Farm Horizons, Sept. 2003
How much do the Ehrkes love county fairs?
By Julie Yurek
Animals, food, and people are reasons why Stan and Charlotte Ehrke of Lester Prairie love fairs.
This summer, they began their journey of trying to attend all of the 87 county fairs in the state.
They were able to see 18 this year, with plans to attend about 10 or so every summer thereafter.
"We don't want to overdo it or be rushed," Stan said.
In previous years, they usually went to about five county fairs, he said.
One weekend they visited eight county fairs, six of them being Anoka, Isanti, Kanabec, Morrison, Stearns, and Grant.
The Ehrkes have a passion for fairs. They have attended the Minnesota State Fair every year since 1970. Their son, Sheldon, has also attended the fair since 1970, when he was three-and-a-half years old. He now takes his wife and three sons every year, Stan said.
Stan has always loved animals, and he enjoys the barn atmosphere at the fairs.
Charlotte enjoys the fair food and visiting with the local residents, she said. "You learn so much from just talking with people."
"County fairs are like people, they are all different," Charlotte said.
The two took at least one picture at each fair, and when they left they wrote a synopsis of what they liked, disliked, and what stood out about that county fair.
"We would do it right away so we wouldn't forget anything," Charlotte said.
They spent an average of about one to two hours at each fair.
The fairs that they attended were picked according to their proximity to other fairs and if the dates correlated to those fairs nearby.
A few stand out
Some of the fairs they have attended stand out from the rest.
The smallest fair was Grant County Fair in Herman. The main "gate" was a line on the ground, and one could see the end of the fairground from the entrance, Stan said.
However, the fair had historically restored buildings that were amazing, Charlotte said.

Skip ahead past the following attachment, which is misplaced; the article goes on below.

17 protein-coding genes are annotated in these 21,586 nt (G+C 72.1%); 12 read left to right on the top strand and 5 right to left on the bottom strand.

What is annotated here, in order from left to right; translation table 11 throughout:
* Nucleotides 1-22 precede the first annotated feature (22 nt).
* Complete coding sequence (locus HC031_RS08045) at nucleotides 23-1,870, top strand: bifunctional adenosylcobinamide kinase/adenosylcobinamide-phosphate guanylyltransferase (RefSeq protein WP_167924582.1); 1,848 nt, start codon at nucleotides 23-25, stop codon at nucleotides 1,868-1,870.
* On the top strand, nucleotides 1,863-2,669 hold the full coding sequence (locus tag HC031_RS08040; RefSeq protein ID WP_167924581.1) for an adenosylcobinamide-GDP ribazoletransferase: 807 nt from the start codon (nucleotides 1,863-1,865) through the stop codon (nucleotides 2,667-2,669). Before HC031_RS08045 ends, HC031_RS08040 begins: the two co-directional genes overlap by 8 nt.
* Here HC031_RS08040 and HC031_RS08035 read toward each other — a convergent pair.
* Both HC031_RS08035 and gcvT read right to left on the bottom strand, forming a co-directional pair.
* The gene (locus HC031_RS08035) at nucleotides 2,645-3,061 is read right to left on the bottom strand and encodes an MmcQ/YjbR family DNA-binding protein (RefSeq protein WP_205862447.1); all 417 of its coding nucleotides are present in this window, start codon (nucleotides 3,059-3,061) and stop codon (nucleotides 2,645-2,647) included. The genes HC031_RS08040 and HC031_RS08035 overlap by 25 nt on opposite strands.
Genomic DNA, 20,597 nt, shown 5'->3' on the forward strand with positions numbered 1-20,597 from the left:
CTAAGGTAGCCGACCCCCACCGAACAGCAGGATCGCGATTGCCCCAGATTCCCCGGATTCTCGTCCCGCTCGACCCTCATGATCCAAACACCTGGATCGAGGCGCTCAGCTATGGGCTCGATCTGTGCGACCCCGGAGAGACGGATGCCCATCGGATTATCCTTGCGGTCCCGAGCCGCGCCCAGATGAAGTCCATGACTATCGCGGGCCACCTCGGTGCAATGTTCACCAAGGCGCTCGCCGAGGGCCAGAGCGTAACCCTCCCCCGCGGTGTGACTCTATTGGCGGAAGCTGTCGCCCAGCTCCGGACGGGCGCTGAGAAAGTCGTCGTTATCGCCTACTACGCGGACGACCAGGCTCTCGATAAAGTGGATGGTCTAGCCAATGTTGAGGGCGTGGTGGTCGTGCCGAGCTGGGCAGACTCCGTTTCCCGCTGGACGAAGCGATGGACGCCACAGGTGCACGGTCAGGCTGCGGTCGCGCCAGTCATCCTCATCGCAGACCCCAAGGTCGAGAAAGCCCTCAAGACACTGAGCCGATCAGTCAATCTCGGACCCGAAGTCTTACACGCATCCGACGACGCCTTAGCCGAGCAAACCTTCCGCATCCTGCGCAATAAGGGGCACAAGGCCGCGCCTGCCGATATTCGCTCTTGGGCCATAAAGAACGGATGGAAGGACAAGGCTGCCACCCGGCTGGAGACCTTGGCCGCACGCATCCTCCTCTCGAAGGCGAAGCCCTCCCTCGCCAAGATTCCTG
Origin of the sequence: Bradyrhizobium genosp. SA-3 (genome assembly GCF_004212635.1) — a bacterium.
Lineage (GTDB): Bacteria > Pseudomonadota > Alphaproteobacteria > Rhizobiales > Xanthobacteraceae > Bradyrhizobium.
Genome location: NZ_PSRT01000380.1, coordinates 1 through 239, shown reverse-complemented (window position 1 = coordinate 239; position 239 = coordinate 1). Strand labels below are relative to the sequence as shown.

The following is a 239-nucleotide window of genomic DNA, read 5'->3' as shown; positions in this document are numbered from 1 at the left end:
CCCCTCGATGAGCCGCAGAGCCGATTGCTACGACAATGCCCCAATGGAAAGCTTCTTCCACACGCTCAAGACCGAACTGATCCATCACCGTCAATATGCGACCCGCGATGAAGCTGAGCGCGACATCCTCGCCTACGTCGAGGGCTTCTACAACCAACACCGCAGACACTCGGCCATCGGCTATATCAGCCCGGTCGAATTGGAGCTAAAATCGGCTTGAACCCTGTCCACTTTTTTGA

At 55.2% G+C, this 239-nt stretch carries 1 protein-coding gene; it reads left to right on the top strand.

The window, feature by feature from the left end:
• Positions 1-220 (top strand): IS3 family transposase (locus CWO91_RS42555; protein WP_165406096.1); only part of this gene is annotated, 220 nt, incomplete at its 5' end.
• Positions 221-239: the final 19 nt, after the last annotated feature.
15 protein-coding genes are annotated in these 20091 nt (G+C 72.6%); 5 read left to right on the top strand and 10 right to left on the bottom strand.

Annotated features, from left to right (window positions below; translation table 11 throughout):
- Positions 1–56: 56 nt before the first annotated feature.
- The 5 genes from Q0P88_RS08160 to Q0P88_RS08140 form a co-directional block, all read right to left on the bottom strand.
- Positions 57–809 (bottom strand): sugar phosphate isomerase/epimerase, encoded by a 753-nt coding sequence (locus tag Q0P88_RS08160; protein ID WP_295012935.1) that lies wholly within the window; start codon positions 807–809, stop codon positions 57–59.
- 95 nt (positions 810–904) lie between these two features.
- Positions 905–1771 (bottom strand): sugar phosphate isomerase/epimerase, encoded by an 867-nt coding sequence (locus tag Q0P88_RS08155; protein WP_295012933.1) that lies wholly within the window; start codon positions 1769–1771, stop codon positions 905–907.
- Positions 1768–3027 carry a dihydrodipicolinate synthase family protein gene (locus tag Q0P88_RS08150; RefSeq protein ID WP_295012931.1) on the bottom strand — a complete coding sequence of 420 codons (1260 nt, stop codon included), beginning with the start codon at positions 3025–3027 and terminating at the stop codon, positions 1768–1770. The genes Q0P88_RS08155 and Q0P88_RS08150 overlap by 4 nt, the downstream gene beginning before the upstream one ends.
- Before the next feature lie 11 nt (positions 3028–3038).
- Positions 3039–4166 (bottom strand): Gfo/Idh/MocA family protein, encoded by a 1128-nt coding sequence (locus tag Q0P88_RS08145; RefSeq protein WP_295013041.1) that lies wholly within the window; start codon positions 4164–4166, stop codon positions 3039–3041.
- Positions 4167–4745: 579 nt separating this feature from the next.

They also spent more than their average one hour there, Stan said.
"The people were very friendly," Charlotte said.
"Most fairs are in the same boat financially, but it's the residents and volunteers that make a difference in the fair's presentation," Stan said.
The prettiest fair was the Blue Earth County fair, Charlotte said.
"It was gorgeous. It was located next to the Watonwan River and had huge oak trees," Stan said.
It is a campground when the fair isn't in operation, Charlotte said.
They also attended the Steele County Fair, located in Owatonna, which is known as the largest free county fair, Stan said.
It has 250 exhibits and more than 90 food stands.
"It's a mini state fair," Charlotte said.
Another fair that sticks in their minds is the Brown County Fair in New Ulm. The cattle barns are cement buildings that are "immaculate," Stan said.
"You did not see one cobweb in those agricultural buildings," Charlotte said.
The Scott County Fair in Jordan has the largest draft horse show, which is performed all the days of the fair, Charlotte said.
Horse owners from Canada, Nova Scotia, and the east and west coasts attended that fair, she said.
The local county fair was also one to make an impression on the couple.
The McLeod County Fair is laid out well and is aesthetically pleasing, Stan said.
The pair love fairs so much went to the Clay County Fair in Spencer, Iowa Sept. 11 and 12 with some friends.
"We just heard that it's supposed to be a really good fair," Charlotte said.
They would also like to attend the Texas State Fair some year, she said.
With more than half the state to go, the Ehrkes will have much more food, animals, and people coming their way.